Page last updated at 15:01 GMT, Sunday, 25 January 2009

SNP ready to listen over budget

Alex Salmond
Mr Salmond said talks with rival parties were continuing.

First Minister Alex Salmond has said he is confident of getting the Scottish Government's budget past the final crunch vote in parliament.

He also told BBC Scotland his minority administration was in "listening mode", as talks to win the support of rival parties has continued.

MSPs will be asked to approve the 33bn spending plans for 2009-10, in a vote at Holyrood this week.

Ministers warned its rejection would cost Scotland 1.8bn.

Opposition parties have made a series of demands in return for their support, including the Greens' call for a 100m-a-year free home insulation package.

If the budget didn't pass, it would cost Scotland dear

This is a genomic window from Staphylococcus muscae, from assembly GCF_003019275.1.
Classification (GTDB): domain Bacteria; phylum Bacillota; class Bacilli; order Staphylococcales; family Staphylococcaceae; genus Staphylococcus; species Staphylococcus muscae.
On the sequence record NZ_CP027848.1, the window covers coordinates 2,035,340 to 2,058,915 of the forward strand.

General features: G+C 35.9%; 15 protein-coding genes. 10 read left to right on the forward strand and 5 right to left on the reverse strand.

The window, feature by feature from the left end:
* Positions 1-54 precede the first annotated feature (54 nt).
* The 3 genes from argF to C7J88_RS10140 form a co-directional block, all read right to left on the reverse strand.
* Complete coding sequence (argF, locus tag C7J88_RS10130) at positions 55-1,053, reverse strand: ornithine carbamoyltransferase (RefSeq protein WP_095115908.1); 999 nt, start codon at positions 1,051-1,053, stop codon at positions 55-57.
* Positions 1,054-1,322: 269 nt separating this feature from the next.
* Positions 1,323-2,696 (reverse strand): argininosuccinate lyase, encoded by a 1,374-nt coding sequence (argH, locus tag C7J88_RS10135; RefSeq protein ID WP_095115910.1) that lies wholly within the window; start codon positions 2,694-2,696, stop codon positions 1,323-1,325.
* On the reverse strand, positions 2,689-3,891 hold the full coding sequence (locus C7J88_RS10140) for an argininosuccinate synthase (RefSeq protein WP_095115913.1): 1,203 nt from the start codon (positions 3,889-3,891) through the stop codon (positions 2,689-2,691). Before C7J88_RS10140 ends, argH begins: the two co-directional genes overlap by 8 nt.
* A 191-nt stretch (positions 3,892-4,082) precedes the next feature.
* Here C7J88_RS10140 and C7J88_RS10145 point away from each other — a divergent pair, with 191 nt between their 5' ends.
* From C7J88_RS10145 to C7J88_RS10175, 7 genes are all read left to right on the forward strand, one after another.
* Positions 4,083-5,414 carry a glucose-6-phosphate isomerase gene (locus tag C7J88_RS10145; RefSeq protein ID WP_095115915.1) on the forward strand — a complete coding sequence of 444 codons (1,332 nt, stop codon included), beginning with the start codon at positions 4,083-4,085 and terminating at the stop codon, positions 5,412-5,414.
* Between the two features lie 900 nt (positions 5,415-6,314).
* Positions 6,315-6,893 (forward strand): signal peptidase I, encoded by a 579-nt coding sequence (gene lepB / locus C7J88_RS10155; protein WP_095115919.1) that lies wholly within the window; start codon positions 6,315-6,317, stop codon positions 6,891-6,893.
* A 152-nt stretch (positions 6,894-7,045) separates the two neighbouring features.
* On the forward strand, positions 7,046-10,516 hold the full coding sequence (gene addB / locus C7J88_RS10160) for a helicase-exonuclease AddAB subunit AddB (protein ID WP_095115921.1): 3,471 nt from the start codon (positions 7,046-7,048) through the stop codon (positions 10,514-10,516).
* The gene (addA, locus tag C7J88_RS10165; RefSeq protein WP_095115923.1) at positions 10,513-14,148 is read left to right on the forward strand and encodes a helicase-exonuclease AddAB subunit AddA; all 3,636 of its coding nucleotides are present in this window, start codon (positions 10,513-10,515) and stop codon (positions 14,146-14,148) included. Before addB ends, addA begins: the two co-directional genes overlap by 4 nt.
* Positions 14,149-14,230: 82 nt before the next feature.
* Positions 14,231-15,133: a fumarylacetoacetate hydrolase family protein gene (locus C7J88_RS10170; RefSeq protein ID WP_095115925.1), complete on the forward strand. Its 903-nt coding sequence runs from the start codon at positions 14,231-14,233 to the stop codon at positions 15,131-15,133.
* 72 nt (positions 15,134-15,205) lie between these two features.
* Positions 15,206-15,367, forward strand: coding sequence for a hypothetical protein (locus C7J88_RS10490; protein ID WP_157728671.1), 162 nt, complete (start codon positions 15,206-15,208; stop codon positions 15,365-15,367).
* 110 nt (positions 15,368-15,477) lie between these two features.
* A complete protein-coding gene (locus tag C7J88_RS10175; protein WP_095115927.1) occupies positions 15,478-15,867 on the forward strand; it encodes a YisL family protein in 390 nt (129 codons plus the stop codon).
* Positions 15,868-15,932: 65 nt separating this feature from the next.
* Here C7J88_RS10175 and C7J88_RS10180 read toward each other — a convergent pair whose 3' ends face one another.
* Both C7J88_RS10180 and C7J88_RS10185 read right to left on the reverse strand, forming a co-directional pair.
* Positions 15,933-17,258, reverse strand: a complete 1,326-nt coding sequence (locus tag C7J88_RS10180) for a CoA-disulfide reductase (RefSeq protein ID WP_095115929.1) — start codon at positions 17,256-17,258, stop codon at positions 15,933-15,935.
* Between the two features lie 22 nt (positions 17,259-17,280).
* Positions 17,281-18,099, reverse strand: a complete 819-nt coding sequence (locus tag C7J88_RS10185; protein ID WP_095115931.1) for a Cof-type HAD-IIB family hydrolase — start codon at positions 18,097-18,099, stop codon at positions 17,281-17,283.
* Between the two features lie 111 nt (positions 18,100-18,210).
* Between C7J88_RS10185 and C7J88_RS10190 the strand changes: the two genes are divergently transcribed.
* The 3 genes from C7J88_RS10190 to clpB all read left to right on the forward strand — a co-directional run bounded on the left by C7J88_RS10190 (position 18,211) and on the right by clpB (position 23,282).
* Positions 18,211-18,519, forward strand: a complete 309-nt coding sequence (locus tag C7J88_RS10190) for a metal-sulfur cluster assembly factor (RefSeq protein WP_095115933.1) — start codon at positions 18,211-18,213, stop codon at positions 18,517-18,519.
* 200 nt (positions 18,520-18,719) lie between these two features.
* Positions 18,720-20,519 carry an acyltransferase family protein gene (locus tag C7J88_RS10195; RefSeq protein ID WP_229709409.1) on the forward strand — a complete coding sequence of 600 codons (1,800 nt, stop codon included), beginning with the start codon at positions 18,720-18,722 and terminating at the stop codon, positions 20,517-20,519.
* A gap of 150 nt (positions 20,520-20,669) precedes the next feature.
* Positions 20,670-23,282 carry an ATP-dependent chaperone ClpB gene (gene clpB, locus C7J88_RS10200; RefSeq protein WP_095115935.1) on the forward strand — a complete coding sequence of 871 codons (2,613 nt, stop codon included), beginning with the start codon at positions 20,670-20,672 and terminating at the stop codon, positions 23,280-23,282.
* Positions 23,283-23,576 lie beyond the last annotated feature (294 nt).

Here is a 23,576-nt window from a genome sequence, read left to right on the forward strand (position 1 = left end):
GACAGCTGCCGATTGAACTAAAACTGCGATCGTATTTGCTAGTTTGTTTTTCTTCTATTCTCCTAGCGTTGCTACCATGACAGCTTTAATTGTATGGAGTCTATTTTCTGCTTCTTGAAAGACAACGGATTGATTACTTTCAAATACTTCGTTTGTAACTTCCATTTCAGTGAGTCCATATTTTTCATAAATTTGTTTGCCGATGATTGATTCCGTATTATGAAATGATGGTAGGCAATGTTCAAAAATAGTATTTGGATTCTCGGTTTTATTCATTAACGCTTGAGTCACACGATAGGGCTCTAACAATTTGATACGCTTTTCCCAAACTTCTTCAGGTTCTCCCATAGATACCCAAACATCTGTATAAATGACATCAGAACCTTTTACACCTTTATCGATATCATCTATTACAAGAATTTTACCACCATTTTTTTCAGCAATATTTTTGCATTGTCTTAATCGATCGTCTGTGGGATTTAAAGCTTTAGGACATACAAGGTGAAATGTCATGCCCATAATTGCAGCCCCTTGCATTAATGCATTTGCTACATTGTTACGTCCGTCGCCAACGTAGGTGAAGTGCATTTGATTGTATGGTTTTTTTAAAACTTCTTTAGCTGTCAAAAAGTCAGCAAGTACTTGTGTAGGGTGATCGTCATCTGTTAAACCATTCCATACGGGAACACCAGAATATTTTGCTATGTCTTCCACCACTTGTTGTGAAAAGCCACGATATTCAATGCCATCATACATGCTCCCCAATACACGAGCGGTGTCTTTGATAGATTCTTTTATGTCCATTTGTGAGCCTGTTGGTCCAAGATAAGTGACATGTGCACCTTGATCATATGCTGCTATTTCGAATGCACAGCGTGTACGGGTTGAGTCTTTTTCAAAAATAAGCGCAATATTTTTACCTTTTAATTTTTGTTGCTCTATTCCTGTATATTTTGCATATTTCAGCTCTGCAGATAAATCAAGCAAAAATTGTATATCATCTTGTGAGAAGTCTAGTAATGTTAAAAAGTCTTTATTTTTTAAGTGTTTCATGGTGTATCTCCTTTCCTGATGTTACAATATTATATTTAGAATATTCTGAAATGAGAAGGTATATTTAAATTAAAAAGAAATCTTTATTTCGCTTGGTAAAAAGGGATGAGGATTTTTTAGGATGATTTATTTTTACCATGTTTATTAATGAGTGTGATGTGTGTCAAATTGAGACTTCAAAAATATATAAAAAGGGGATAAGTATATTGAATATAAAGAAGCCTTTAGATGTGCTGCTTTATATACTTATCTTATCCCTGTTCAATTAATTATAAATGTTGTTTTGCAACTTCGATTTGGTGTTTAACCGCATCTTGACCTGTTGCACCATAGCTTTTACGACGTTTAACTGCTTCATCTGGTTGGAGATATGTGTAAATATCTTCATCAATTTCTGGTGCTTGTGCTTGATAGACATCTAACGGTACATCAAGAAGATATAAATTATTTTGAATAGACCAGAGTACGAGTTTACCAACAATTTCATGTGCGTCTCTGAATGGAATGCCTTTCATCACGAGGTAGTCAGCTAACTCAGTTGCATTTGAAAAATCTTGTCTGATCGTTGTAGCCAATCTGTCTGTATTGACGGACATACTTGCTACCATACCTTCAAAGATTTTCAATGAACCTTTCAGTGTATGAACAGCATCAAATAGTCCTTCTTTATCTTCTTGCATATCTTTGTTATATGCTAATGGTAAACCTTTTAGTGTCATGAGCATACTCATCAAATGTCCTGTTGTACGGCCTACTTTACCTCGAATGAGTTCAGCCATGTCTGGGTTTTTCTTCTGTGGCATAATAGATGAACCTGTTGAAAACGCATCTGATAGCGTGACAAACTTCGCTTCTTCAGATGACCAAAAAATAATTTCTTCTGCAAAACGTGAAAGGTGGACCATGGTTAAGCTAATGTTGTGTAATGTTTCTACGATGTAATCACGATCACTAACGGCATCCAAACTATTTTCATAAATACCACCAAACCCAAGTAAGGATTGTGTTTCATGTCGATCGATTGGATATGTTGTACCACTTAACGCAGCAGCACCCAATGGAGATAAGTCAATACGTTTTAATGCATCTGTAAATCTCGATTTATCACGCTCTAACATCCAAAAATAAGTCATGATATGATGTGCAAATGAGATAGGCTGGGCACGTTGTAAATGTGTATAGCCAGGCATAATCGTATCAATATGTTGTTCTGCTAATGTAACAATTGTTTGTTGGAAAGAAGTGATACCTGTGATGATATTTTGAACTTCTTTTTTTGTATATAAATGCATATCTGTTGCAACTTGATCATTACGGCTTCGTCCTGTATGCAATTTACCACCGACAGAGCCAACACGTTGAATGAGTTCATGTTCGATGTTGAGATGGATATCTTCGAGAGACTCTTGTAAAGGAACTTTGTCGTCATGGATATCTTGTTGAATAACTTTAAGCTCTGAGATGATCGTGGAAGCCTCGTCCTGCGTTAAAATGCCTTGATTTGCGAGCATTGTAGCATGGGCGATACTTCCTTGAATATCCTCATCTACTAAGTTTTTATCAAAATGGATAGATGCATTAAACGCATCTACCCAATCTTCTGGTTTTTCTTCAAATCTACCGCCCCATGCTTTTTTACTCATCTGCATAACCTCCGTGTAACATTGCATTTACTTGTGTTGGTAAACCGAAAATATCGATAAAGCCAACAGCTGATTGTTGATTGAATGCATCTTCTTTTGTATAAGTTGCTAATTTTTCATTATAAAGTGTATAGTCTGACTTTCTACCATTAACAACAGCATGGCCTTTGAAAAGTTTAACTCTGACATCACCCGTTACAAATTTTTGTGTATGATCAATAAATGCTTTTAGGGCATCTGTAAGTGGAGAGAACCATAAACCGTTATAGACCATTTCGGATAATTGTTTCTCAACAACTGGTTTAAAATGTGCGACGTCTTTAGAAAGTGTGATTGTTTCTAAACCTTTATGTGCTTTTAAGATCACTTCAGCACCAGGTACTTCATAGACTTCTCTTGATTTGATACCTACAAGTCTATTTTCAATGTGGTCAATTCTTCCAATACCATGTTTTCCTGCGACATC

Alex Salmond
First Minister
Labour wants more emphasis on jobs, public services and the economy, while the Liberal Democrats' demand for a 2p income tax has already been rejected by ministers.

Mr Salmond told BBC Scotland's Politics Show that constructive talks were still continuing with rival parties.

He said: "We're being constructive and positive about it, we're in listening mode and we're confident we can get the budget through."

The first minister also warned: "If the budget didn't pass, it would cost Scotland dear."

The government said that, if the spending plans were rejected by MSPs, Scotland would lose out on 1.8bn of spending in 2009/10, under emergency measures allowing ministers to spend at the latest version of the current year's budget.

Labour, Tories and the Greens backed the budget at the preliminary vote - but warned the SNP there was no guarantee of supporting it at the final hurdle.

The Lib Dems previously voted against, saying the budget failed to help Scotland through the financial downturn.

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